Australian medical device company Anatomics has a very prolific 3D printing portfolio in the healthcare industry, from assisting with a 3D printed heel bone to 3D printing the first titanium sternum and set of ribs and vertebrae. Anatomics founder Paul D’urso, MD, a neurosurgeon at Epworth Healthcare, began his medical 3D printing research way back in 1991, four years before starting the not-for-profit Anatomics, which has since helped over 5,000 patients with its custom 3D printed medical solutions.
D’Urso said, “Anatomics has lead the world in custom 3D printed spine technology for over 20 years and is proud to have developed numerous world first applications.”
D’Urso has a particular interest in developing spinal applications for biomodelling, and at the recent 3DHEALS conference in San Francisco, reported that he’s used 3D printing in nearly 700 spinal fusion procedures, including what D’Urso tells us is “the world’s first custom occipito cervical plate.”
“In the future Anatomics plans to create disruptive Spinal Solution Centres that will enable Community Based Personalised Healthcare allowing surgeons and hospitals to 3D print a range of spinal implants and share designs through-out the world,” D’Urso told 3DPrint.com.
The success of some of the innovative 3D printed solutions that D’Urso and Anatomics have developed, including 3D printed custom spinal implants, have recently been described in articles and research papers printed in various publications, such as the European Spine Journal and the Journal of Clinical Neuroscience.
The latter paper, titled “Designing patient-specific 3D printed devices for posterior atlantoaxial transarticular fixation surgery,” discussed how biomodelling and 3D printing are both useful tools for pre-surgical planning, developing titanium implants and patient-specific tools, and intraoperative stereotaxy – a minimally invasive surgical procedure which uses a 3D coordinate system to locate small targets inside the body and then perform an action, like an ablation, biopsy, injection, or implantation, on them.
The abstract reads, “Atlantoaxial transarticular screw fixation is an effective technique for arthrodesis. Surgical accuracy is critical due to the unique anatomy of the atlantoaxial region. Intraoperative aids such as computer-assisted navigation and drilling templates offer trajectory guidance but do not eliminate screw malposition. This study reports the operative and clinical performance of a novel process utilising biomodelling and 3D printing to develop patient specific solutions for posterior transarticular atlantoaxial fixation surgery. Software models and 3D printed 1:1 scale biomodels of the patient’s bony atlantoaxial spine were developed from computed tomography data for surgical planning. The surgeon collaborated with a local medical device manufacturer using AnatomicsC3D to design patient specific titanium posterior atlantoaxial fixation implants using transarticular and posterior C1 arch screws. Software enabled the surgeon to specify screw trajectories, screw sizes, and simulate corrected atlantoaxial alignment allowing patient specific stereotactic drill guides and titanium posterior fixation implants to be manufactured using 3D printing. Three female patients with unilateral atlantoaxial osteoarthritis were treated using patient specific implants. Transarticular screws were placed using a percutaneous technique with fluoroscopy and neural monitoring. No screw malposition and no neural or vascular injuries were observed. Average operating and fluoroscopy times were 126.0 ± 4.1 min and 36.7 ± 11.5 s respectively. Blood loss was <50 ml per patient and length of stay was 4–6 days. Clinical and radiographic follow up data indicate satisfactory outcomes in all patients. This study demonstrates a safe, accurate, efficient, and relatively inexpensive process to stabilise the atlantoaxial spine using transarticular screws.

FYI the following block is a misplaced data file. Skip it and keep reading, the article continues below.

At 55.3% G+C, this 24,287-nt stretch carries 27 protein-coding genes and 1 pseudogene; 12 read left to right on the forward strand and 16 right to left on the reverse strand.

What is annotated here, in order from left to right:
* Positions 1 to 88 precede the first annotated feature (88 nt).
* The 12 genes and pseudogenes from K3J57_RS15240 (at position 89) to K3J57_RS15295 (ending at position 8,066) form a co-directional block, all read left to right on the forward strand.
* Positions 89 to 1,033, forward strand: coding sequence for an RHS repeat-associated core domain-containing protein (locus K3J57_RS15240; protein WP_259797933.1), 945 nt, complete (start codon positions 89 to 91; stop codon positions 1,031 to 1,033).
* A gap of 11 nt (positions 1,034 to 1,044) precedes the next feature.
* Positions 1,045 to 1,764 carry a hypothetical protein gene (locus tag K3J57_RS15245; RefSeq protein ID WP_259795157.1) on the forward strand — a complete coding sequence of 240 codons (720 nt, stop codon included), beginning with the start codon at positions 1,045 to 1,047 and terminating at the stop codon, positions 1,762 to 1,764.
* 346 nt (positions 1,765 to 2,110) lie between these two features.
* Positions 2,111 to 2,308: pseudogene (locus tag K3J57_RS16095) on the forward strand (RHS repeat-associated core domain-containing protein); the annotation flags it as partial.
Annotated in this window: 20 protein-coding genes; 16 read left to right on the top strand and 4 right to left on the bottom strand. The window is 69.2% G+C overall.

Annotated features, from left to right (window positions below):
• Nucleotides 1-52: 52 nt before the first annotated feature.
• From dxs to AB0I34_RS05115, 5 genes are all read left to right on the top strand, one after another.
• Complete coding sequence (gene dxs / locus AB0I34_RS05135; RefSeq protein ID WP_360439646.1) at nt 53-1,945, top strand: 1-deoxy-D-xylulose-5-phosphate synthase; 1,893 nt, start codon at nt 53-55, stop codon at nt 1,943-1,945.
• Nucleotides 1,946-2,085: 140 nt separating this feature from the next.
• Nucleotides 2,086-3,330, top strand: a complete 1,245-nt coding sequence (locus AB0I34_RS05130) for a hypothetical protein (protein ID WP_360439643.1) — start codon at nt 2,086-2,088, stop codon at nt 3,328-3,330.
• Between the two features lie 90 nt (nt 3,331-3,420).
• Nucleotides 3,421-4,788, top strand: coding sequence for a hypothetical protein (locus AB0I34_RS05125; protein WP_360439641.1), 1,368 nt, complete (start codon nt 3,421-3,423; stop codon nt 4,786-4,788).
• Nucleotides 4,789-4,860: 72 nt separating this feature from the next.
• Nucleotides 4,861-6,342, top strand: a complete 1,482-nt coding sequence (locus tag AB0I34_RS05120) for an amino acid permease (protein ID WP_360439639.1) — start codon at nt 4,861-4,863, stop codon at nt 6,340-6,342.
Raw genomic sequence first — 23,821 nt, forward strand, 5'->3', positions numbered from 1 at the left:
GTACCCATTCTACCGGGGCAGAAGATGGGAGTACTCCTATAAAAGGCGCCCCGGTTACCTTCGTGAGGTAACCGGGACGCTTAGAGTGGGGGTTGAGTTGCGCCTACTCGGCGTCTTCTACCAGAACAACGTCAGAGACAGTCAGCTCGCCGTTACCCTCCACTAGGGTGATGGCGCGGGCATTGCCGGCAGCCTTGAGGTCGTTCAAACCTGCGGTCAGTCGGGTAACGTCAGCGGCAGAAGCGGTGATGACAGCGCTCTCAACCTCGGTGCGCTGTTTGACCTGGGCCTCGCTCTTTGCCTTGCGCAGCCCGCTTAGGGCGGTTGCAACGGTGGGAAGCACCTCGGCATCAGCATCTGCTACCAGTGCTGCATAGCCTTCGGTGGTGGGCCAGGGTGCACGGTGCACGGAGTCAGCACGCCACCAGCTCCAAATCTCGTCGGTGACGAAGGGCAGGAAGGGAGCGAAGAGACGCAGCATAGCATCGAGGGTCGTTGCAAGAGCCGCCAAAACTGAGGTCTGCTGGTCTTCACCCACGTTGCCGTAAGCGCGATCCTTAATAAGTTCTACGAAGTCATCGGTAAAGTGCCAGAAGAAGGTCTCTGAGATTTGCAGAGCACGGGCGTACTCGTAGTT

The paper also explained how operative ergonomics and the placement of atlantoaxial transarticular screws can both be simplified using 3D printing. Authors include Ganesha K. Thayaparan, with Epworth’s Department of Neurosciences, and Anatomics’ Mark G. Owbridge, Robert G. Thompson, and D’Urso.
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